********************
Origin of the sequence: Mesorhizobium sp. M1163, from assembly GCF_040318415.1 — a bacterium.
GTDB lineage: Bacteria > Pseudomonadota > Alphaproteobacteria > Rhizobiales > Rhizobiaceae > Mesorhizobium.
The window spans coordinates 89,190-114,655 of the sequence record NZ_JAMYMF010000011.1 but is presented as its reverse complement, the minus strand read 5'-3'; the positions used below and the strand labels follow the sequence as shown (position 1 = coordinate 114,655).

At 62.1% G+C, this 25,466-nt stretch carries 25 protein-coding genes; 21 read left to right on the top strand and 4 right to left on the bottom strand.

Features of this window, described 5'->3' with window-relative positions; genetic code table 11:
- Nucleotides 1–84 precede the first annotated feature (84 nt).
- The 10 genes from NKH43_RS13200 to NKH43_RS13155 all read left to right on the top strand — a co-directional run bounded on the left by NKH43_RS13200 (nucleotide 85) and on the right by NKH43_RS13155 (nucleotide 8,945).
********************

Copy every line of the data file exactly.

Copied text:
Origin of the sequence: Mesorhizobium sp. M1163, from assembly GCF_040318415.1 — a bacterium.
GTDB lineage: Bacteria > Pseudomonadota > Alphaproteobacteria > Rhizobiales > Rhizobiaceae > Mesorhizobium.
The window spans coordinates 89,190-114,655 of the sequence record NZ_JAMYMF010000011.1 but is presented as its reverse complement, the minus strand read 5'-3'; the positions used below and the strand labels follow the sequence as shown (position 1 = coordinate 114,655).

At 62.1% G+C, this 25,466-nt stretch carries 25 protein-coding genes; 21 read left to right on the top strand and 4 right to left on the bottom strand.

Features of this window, described 5'->3' with window-relative positions; genetic code table 11:
- Nucleotides 1–84 precede the first annotated feature (84 nt).
- The 10 genes from NKH43_RS13200 to NKH43_RS13155 all read left to right on the top strand — a co-directional run bounded on the left by NKH43_RS13200 (nucleotide 85) and on the right by NKH43_RS13155 (nucleotide 8,945).